Maintenance in Private Units
Private units are portions of the condo community that are under separate occupancy or ownership. The boundaries of units are generally defined by associations as the interior surfaces of perimeter walls and the central area of interior walls, floors, ceilings, attics, windows, wallboards, doors, and fixtures. One of the benefits of buying vs. renting a condo is that this interior space is generally the owner's to do with as they see fit when it comes to home renovations and upgrades.
These areas are the responsibility of owners to maintain and repair as needed, as well as interior partition walls, paint, wallpaper, tile, and plaster installations. Maintenance in a private unit for major issues such as leaks in piping or flooding that results in damage may be covered under one's homeowners insurance policy.
There are also certain situations in which maintenance is necessary to a limited common element that owners may be held financially responsible for either partially or wholly. This often depends on the condo community's declarations and covenants and the particular placement of the problem that needs repairs.
Who is Responsible for Plumbing Issues in a Condo?
Typically, the condo owner is responsible for the pipes and fixtures within their unit, including the toilet, sink, bathtub, and shower. The association is typically responsible for the main water lines and sewer lines, as well as any pipes and fixtures that serve more than one unit.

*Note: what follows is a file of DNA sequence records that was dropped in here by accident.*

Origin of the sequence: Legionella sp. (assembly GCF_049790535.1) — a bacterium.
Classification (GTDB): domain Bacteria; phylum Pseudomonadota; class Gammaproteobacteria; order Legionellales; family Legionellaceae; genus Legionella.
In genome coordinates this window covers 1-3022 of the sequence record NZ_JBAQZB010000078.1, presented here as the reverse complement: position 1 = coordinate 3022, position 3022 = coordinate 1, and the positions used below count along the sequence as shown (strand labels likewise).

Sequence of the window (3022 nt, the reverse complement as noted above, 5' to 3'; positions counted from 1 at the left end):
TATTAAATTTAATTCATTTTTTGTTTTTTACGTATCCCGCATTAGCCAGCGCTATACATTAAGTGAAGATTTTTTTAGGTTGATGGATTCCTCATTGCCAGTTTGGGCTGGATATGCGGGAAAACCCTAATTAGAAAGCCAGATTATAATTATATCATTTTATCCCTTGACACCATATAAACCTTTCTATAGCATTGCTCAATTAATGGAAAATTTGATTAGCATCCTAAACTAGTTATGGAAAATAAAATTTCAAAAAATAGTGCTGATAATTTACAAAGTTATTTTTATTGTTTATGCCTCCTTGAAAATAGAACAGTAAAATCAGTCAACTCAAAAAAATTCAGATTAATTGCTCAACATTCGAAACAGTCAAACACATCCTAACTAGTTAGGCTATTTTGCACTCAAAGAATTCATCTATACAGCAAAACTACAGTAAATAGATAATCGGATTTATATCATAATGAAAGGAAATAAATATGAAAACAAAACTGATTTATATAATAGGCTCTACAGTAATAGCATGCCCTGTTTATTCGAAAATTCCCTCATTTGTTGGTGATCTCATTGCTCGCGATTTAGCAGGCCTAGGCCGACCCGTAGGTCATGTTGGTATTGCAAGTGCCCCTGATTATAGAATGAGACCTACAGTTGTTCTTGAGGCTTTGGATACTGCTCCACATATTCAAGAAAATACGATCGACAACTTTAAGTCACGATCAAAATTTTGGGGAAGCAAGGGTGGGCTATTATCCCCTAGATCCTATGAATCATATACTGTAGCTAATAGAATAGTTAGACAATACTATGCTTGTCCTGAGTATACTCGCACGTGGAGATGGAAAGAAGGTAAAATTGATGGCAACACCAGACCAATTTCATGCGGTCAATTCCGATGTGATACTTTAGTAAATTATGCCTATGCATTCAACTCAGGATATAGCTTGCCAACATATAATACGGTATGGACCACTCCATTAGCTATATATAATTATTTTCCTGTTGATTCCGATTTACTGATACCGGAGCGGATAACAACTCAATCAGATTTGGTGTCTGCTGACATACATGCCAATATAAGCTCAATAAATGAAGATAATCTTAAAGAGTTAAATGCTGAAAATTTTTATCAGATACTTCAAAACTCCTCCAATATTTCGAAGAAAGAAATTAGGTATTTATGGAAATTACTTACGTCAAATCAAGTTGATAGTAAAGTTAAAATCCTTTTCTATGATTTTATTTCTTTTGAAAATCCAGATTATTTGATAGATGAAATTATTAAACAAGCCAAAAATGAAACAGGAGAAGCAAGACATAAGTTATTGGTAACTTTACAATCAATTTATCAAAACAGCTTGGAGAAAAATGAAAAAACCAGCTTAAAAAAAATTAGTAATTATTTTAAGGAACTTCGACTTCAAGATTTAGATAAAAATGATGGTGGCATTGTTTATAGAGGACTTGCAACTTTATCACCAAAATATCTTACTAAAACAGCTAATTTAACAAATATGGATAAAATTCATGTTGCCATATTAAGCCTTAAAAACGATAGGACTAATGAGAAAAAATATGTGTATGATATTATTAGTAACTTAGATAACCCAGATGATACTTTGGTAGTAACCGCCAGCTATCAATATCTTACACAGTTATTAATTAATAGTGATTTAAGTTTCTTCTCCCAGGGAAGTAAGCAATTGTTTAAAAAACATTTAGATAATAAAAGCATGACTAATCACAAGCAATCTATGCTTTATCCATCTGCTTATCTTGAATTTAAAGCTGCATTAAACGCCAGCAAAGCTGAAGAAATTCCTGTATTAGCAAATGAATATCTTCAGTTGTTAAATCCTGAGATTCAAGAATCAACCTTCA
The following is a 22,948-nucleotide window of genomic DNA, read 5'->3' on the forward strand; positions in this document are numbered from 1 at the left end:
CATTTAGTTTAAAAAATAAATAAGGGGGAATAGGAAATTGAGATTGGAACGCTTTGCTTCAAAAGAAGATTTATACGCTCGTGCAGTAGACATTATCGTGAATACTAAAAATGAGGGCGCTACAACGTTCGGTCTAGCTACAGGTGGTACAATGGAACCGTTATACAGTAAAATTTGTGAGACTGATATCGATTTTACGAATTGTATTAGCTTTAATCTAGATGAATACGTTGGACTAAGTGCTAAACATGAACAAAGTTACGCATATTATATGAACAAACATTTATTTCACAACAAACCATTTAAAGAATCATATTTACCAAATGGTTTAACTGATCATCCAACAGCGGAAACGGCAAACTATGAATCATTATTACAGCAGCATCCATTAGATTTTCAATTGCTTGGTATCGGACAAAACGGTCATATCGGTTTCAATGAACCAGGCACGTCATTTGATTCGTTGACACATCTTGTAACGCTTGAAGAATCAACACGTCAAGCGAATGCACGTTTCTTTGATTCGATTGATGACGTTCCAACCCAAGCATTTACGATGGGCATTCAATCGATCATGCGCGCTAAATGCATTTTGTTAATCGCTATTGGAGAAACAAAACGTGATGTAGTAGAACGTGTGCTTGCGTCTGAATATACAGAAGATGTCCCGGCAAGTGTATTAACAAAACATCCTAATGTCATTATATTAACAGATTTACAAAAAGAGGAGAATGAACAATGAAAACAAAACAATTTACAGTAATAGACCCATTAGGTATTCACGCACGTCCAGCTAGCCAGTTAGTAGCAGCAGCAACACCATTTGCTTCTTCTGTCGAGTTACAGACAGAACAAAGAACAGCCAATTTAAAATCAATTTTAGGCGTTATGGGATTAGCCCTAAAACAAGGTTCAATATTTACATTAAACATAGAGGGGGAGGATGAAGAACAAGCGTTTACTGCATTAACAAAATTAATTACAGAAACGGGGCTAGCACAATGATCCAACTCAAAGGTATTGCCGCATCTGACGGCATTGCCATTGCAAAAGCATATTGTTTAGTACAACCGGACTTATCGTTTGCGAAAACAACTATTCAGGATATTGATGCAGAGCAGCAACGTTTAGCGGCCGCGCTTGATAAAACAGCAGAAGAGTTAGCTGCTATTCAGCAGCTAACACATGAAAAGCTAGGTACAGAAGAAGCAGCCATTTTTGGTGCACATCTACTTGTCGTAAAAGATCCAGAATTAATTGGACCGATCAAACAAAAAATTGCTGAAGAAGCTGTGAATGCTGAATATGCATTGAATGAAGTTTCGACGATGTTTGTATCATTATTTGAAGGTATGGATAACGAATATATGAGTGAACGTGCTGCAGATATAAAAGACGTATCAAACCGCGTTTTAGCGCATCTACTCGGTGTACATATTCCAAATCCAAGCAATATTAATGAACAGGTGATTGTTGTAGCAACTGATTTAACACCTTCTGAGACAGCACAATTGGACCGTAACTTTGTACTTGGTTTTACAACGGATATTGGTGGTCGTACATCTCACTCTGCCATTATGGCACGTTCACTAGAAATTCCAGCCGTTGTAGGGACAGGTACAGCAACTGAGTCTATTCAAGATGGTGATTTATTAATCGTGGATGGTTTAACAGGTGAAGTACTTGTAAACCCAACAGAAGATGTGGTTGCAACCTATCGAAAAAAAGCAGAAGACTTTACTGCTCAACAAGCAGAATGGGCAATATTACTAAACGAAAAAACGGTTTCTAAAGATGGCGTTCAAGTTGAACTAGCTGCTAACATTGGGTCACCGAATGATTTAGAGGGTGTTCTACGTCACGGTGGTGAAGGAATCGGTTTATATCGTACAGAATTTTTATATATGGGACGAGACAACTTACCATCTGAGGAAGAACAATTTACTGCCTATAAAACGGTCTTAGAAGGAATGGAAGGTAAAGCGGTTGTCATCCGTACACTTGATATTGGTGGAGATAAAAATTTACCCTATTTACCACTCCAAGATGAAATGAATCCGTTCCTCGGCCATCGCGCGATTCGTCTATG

Maintenance for Limited or Exclusive Use Common Elements
Maintenance of limited or exclusive common use elements in condo communities can be challenging concerning responsibility, as these areas are those that are only accessible to a select few owners and occupants. Exclusive use of any portion of the common area outside the boundaries of the condo's interior is designated by the CC&R as only for the use of one or more, but less than all, owners in the community.
Condominium patios, balconies, porches, parking spots, roofs, and sometimes window boxes and shutters, entryways, and exterior doors may be considered common elements. Even those located outside of the unit's boundaries that are designated for a single resident are a part of the community's infrastructure and are considered limited common elements.
Other common elements in certain condo layouts may include heating units, flues, ducts, wiring, load-bearing walls, and columns and chutes. Until recently, the question of who is responsible for these repairs has been fairly ambiguous, and many HOAs had yet to clearly define fiscal responsibilities as provisions of the CC&Rs.
Those who have done so allow owners to know exactly who is liable for what portion of maintenance and repairs for certain implements only used by one household. Legislation in 2017 clarified this issue in cases where covenants are unclear. In these situations, owners are responsible for maintaining their exclusive use of common areas, while the association takes responsibility for repairs and replacement of these areas when needed. Damage resulting from acts of the owner or their guests may incur efforts to recover repair costs through reimbursement & compliance assessments against the owner.
Who is Responsible for Structural Issues in a Condo?
The association is typically responsible for handling the structural areas of the building, like the foundations. However, if an issue affects something within an individual unit, then the condo owner may need to get involved. For example, if a foundation problem affects a unit's door, the owner could have to handle the door's repair or replacement while the association takes care of the foundation itself. Like with most issues, it's important to check the community's rules to know for sure.
Considering Condo Living?
Go in with eyes wide open. Be aware of how the community's HOA works and get familiar with the CC&Rs before committing to buying one to ensure the bylaws and covenants are thorough and fair to both owners and the community as a whole.